Sauvignon blanc has a subtle, savouryflavour that is very refreshing on a hot summer day. It is an ideal wine to take to a dinner party or to give as a present, as its zingy, zesty taste will appeal to many people.
Several countries specialise in sauvignon blanc, with each region producing a different taste. It originated in France, with the word ‘sauvignon’ being French for ‘wild’. Some of the wines are fermented in stainless steel or concrete vats, which produces high acidity and bold fruity tastes such as lime, grapefruit or even gooseberry. Although a rarer speciality, other sauvignon blanc wines are aged in barrels, which produces a richer, creamier texture with flavours of lemon or even butter.
Countries producing sauvignon blanc
France is the largest producer of sauvignon blanc – particularly the Loire Valley – with primary flavours of lime and honeydew melon coming through. New Zealand is also a top producer, with flavours of lemongrass and gooseberry. Chile produces affordable sauvignon blanc wines with primary tastes of grass, lime and pineapple.
Other producers can be found in South Africa, which also produces powerful barrel-aged sauvignon blancs, the US, Australia, Spain and Italy. A complete range of wines and prices are available from online wine merchants in Northern Ireland.
What foods go with sauvignon blanc?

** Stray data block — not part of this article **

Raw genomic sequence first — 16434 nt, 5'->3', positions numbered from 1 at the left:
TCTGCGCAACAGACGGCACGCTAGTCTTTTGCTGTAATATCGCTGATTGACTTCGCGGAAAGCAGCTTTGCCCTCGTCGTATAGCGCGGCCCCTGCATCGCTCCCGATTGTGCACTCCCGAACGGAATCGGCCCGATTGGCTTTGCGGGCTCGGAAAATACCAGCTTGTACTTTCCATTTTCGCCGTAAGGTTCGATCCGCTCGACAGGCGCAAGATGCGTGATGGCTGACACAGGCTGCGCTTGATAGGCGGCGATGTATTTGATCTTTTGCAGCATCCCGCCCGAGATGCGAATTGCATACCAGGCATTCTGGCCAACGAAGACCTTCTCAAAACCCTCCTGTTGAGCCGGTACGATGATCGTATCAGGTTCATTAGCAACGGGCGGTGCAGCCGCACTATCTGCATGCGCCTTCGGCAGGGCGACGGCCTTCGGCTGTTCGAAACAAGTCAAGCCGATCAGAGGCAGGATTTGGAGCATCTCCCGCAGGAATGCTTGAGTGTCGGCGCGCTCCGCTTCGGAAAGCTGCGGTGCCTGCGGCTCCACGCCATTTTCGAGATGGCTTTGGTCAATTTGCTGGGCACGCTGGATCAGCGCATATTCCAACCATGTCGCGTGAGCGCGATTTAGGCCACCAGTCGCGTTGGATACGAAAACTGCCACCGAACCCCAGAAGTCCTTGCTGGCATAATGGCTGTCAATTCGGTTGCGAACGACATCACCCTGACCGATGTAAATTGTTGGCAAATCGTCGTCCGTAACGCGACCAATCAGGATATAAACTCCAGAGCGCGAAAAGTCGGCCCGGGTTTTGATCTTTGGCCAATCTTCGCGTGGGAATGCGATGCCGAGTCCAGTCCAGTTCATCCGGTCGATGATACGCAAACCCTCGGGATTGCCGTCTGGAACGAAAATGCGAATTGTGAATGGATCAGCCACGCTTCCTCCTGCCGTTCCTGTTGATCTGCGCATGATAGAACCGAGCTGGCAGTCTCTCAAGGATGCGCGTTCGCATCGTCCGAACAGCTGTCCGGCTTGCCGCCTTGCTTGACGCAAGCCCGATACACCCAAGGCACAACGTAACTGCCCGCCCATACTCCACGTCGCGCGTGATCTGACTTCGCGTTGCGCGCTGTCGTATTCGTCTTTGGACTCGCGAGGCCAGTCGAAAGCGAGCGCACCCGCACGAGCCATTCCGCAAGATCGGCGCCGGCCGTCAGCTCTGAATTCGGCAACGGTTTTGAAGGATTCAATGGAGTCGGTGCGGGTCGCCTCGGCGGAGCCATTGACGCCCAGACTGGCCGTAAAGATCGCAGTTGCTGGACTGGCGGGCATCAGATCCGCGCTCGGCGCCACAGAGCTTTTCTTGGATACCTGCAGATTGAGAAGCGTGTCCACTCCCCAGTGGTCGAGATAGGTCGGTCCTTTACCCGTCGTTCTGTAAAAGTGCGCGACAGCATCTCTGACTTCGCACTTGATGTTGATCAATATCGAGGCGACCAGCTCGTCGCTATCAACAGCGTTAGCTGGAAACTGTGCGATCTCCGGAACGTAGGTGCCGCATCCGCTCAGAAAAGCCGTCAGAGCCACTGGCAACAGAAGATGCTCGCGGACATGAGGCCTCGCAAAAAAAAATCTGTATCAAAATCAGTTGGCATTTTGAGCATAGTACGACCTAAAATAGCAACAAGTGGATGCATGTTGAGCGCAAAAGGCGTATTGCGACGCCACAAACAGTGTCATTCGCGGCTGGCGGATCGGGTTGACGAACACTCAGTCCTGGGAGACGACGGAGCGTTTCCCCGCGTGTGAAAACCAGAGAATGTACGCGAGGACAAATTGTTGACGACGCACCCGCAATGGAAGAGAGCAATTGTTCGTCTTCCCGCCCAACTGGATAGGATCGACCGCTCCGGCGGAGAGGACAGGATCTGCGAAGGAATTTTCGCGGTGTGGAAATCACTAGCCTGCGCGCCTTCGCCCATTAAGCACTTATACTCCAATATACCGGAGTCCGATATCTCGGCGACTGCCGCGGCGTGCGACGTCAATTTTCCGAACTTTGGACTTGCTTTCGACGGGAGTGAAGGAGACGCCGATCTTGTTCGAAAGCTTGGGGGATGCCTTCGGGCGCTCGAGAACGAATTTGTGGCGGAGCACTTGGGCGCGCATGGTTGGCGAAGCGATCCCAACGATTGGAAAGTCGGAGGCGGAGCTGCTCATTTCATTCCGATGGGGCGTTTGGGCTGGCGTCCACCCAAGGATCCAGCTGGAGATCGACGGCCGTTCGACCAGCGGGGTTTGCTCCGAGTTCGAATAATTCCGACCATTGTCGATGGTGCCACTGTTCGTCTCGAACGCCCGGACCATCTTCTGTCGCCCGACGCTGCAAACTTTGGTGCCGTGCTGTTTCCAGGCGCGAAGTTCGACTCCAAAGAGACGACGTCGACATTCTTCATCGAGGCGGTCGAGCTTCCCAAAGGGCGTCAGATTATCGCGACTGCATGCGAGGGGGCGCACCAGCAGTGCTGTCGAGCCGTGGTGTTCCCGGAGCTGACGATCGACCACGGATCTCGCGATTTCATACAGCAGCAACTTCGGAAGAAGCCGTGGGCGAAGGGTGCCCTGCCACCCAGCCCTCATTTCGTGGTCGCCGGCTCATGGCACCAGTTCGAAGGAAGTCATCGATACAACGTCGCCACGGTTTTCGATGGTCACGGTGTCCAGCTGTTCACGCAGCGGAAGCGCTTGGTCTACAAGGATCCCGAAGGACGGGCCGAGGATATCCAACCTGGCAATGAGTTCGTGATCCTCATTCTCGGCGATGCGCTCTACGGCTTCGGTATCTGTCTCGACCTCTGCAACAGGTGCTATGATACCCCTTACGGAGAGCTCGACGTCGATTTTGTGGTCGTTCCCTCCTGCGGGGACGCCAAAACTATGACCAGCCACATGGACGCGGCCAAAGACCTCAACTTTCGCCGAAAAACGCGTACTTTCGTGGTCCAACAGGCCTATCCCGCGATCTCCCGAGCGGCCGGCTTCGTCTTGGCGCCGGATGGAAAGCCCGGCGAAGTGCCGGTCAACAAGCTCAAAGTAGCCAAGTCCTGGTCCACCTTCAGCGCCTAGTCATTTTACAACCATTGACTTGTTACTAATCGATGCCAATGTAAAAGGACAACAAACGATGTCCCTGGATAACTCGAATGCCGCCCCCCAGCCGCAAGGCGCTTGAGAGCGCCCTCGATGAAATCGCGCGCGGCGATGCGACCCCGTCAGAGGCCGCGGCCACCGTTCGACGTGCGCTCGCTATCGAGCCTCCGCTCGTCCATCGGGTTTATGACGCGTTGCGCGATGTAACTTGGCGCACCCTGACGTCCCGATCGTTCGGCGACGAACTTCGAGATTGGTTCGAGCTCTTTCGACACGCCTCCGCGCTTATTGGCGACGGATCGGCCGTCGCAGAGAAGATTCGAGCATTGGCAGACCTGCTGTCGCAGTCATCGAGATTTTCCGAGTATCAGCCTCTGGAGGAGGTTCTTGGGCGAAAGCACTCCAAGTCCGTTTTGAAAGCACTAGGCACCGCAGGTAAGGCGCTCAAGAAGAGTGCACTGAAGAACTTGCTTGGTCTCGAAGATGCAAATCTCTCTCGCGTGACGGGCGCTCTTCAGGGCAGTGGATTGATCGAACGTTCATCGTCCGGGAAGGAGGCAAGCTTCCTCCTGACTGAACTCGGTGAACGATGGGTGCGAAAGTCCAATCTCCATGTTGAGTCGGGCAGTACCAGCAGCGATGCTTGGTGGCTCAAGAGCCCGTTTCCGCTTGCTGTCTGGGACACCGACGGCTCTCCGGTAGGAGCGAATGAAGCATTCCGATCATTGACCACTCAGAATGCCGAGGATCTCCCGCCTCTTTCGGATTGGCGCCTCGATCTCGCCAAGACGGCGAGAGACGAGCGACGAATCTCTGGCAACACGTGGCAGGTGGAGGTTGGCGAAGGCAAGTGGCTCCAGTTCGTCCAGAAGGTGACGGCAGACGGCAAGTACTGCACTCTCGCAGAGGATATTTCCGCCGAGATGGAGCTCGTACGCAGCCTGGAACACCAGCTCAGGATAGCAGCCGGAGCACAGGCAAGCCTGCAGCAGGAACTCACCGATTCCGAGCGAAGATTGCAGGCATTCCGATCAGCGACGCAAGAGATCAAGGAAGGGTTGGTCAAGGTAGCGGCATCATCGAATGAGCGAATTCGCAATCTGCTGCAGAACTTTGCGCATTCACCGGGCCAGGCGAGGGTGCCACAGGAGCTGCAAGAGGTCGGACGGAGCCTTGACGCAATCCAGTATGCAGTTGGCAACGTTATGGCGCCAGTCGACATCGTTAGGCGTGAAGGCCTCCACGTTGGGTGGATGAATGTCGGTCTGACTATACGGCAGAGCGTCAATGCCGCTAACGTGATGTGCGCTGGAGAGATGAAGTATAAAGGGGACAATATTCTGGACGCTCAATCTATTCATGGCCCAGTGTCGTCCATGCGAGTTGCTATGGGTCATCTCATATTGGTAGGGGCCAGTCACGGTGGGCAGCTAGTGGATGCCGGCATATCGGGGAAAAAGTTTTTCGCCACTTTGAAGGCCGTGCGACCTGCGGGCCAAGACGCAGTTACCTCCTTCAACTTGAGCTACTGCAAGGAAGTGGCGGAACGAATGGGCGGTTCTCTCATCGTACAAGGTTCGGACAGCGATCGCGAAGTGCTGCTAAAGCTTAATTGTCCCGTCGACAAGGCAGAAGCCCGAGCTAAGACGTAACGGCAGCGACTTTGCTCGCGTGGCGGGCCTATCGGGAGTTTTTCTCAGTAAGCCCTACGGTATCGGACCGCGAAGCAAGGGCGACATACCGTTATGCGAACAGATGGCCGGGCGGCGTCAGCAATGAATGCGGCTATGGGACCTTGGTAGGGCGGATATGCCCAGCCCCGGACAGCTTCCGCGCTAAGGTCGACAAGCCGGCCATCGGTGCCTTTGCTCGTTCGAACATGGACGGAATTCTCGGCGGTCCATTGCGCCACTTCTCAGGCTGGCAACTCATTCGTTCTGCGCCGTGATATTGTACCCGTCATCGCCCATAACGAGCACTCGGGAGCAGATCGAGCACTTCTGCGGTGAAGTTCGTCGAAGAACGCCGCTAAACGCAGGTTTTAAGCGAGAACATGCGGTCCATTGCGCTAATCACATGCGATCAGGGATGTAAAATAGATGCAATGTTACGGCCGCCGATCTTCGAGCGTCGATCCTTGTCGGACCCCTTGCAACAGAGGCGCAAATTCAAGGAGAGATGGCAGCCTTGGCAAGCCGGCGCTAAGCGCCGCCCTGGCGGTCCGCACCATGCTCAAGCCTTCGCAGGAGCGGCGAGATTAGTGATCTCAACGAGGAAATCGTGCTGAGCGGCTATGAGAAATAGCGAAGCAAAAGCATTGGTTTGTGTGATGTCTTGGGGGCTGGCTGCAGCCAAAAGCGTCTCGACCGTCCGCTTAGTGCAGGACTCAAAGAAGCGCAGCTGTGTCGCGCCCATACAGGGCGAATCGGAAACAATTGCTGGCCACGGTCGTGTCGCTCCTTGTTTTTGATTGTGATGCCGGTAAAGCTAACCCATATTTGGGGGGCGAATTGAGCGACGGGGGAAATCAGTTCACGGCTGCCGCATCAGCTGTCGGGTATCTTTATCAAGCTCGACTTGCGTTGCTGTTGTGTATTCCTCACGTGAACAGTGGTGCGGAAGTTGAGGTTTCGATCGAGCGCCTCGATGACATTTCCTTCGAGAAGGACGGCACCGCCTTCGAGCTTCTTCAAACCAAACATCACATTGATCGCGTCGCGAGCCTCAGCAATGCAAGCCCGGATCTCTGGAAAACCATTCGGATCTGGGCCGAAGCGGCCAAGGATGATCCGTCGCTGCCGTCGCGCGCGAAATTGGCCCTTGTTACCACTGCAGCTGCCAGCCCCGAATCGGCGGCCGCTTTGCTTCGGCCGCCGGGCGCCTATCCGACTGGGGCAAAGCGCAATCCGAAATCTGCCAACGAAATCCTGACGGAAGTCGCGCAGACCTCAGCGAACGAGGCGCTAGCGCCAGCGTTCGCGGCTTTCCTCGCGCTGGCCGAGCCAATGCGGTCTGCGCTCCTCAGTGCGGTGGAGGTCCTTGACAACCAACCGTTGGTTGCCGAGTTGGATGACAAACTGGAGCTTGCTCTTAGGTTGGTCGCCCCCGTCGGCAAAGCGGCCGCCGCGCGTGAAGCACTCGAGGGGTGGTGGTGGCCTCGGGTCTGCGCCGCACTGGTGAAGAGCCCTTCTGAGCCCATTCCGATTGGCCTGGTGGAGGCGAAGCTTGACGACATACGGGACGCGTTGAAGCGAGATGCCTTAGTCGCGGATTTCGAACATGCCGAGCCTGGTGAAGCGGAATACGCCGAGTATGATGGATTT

As sauvignon blanc is fairly acidic, it cannot be paired with delicate foods; however, it works very well with oily fish or seafood, as the taste of the wine brings out the oils in the fish. Dishes with rich sauces, including cheese such as goat’s cheese or tomato-based dishes, work well with this wine. Its herbaceous notes work well with similar green herbs and vegetables, such as coriander, mint, basil, courgettes, asparagus and peas. A classic pairing is a strong, creamy goat’s cheese called Crottin de Chavignol, from near Sancerre, with a splash of sauvignon blanc. You can check out Northern Ireland wine merchants to find the right wine for your meal.
Tips for buying sauvignon blanc
This is typically a young wine, so drink your wine within a year of buying – a great excuse to crack open a bottle! Young sauvignon blancs should be served well-chilled to accentuate the freshness. If you find one that you particularly like, buy it in bulk – the best ones disappear quickly.